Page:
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News: 06/15/2020

Fire District still pondering November parcel tax measure

$1.4 million budget approved, four of five directors are up for election

Kenwood's Fire District Board of Directors approved next year's budget, discussed the unusual fact that four of the five directors are up for re-election, and put off until next month deciding whether to ask district voters to approve increasing the property tax that funds the district. These are the results of the board's monthly meeting on June 9, though it was a virtual meeting, because of the current COVID pandemic.

The district's 2020-2021 Fiscal Year budget will begin on July 1, with the operations expected to have $1.4 million on hand, and the capital budget starting with $2.4 million, including anticipated interest of $17,700.

"We expected to end the year with a small deficit," Chief Daren Bellach told the directors, "but now we expect to start July 1 with a $200,000 surplus." Board Chairman Daymon Doss noted that while the district was paying out more in salaries, it was saving on overtime and receiving extra county contributions for now. The proposed budget was adopted unanimously.

At the same time, while all five directors agree that the district needs to increase the current parcel tax rates, whether this is a good time to ask for it isn't so clear.

The Kenwood Fire Protection District is funded by a voter-approved parcel tax on residential and commercial property. The residential rate is a flat $40 a year; a rate per square foot charge is levied against commercial buildings. Directors agreed earlier this year to ask for an increase to cap the rate at $200 per residential parcel. They are still working on the new commercial rate proposals.

For one thing, county voters narrowly failed to pass a half-cent permanent sales tax measure in March that would have provided over $50 million a year for fire services throughout the county. At the same time, a parcel tax measure before Geyserville Fire District residents also failed by less than two percentage points. While the reasons for those failures have been widely discussed, support from fire organizations seemed weak to many observers.

What seemed like a sure-thing following the devastating wildfires of 2017 and 2019 shocked many districts expecting enhanced revenues this year or next year, in spite of earlier tepid poll results showing the tax proposal getting the bare minimum of support needed.

"Both failed in large part because they did not have complete support of the firefighter communities they served," Board Chairman Daymon Doss said. "Without the absolute support of the Fire Fighters Association and other community members closely aligned with fire district, I don't see this being a viable choice."

While no firefighters or board members have voiced opposition to the tax measures, it is clear that some have long-held suspicions about the county supervisors' intent or ability to fairly distribute tax revenues, suspicions stemming from past promises of tax revenue that failed to materialize.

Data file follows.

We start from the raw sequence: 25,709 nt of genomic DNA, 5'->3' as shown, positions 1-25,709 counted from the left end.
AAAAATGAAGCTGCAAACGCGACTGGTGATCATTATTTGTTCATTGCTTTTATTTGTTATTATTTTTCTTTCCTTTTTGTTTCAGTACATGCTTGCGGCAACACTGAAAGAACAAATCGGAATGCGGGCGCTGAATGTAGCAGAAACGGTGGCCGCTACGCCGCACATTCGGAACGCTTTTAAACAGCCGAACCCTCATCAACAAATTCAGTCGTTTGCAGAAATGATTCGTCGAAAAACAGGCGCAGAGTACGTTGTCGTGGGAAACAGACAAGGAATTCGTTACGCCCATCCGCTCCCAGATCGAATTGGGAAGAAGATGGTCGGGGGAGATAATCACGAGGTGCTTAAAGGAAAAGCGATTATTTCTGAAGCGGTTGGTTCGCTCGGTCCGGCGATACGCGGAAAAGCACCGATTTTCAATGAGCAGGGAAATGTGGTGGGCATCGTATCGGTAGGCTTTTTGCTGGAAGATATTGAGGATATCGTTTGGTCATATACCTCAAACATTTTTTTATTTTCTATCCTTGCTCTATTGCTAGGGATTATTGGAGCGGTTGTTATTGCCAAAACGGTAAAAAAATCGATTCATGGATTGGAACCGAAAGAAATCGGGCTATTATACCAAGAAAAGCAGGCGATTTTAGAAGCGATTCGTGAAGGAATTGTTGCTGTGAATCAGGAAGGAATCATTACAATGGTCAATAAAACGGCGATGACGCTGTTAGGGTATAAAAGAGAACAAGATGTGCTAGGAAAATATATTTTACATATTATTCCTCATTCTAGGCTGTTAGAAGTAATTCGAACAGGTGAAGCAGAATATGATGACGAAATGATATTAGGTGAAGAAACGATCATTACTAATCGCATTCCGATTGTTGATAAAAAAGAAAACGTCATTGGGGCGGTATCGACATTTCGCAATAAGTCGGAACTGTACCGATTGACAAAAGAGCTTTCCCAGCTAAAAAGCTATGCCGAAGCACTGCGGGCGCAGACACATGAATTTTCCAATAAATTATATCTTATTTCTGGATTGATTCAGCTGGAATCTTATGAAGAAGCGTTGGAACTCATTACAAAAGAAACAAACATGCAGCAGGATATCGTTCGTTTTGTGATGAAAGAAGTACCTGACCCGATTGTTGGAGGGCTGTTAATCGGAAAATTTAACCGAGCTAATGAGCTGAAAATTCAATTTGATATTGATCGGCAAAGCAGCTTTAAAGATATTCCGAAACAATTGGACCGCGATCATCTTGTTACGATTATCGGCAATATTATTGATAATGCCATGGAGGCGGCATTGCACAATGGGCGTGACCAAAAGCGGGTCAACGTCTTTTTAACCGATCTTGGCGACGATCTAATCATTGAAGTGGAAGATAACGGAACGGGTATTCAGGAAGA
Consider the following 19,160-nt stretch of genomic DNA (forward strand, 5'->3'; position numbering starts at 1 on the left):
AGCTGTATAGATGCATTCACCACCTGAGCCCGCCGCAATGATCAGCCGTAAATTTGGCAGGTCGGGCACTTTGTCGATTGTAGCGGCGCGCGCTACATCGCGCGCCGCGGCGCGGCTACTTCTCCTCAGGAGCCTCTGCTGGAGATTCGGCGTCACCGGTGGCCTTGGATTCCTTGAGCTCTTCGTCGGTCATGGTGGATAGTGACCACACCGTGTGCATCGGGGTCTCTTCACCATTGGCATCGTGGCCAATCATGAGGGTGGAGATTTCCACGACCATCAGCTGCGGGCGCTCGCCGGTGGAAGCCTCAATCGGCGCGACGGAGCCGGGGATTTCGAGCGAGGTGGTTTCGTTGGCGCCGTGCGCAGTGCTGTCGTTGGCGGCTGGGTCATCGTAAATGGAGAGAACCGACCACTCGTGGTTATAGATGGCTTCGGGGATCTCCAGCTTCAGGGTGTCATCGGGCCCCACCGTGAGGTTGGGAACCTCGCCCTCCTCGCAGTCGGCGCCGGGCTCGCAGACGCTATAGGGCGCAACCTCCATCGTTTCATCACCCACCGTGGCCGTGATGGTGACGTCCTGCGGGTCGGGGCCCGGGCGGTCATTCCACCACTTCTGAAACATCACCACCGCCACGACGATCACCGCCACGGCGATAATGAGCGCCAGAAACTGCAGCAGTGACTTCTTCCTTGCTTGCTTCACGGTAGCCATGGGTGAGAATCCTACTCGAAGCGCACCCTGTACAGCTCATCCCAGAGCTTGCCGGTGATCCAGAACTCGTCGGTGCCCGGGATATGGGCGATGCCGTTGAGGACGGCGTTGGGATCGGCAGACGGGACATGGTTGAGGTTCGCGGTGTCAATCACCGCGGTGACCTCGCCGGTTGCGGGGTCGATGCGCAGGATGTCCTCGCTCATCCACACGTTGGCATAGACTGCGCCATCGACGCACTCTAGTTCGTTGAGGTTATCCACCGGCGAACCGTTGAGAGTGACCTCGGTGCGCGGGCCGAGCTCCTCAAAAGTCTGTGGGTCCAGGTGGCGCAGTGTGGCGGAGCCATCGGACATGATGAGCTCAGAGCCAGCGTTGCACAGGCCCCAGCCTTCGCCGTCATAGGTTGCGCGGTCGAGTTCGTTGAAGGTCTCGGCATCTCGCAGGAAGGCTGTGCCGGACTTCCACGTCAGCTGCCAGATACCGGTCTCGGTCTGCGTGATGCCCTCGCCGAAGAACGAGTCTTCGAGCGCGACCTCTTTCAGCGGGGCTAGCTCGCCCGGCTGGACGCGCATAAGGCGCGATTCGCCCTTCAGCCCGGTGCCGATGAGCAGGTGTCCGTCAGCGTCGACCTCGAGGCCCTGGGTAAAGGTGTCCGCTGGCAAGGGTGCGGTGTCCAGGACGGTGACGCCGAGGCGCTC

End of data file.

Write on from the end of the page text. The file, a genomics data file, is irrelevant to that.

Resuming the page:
The heavy economic impact of the COVID pandemic is also weighing on directors' thinking.

"People are out of work, businesses have shut down," Director Dennis McIntosh said. "It is not the time to bring a tax."

"Even though we can get more money into the coffers," Director Jim Kempers said, "we certainly would lose a lot of favor with all the people we represent. This is the wrong year."

There are also likely to be other tax measures on the November ticket, including a ¼ cent transportation task to fund SMART, and a state measure to roll back the commercial tax protections of Proposition 13.

But Chief Bellach was not ready to throw in the towel this year.

"I believe we have close to 100 percent support from our association," he said. "I believe they will be willing to put boots on the ground if asked."

Bellach's suggestion to go ahead and retain a consultant to finalize a proposed measure as well as poll the district to determine the level of support that is out there carried the day.

"I suggest we start putting together feelers out to the community to look at the percentages, get a guesstimate of whether it will pass. At least we are trying."

The directors approved spending up to $20,000 for a consultant.

"Let's keep going with fact finding," Kempers said, adding his consent to the motion.

Stay tuned for developments.

Director elections

Normally, district director elections are staggered to prevent the loss of too much institutional knowledge and leadership in any given election cycle, but the addition of two more board seats two years ago has made 2020 special: four of five of Kenwood FPD's directors are up for election.

Daymon Doss and August Moretti were appointed to the Board in February 2019, and are required to stand for election at the earliest opportunity, which is this year. Directors Kemper and Cooper were elected in 2016 and their terms expire this year.

The nomination period opens on July 13 and closes on Aug. 7. None of the directors have declared their intentions, yet. If any incumbent doesn't file by then, or decides to withdraw, the nomination period will be extended to Aug. 12.

Any resident of the fire district can run for director. Information about the filing requirements can be found online at


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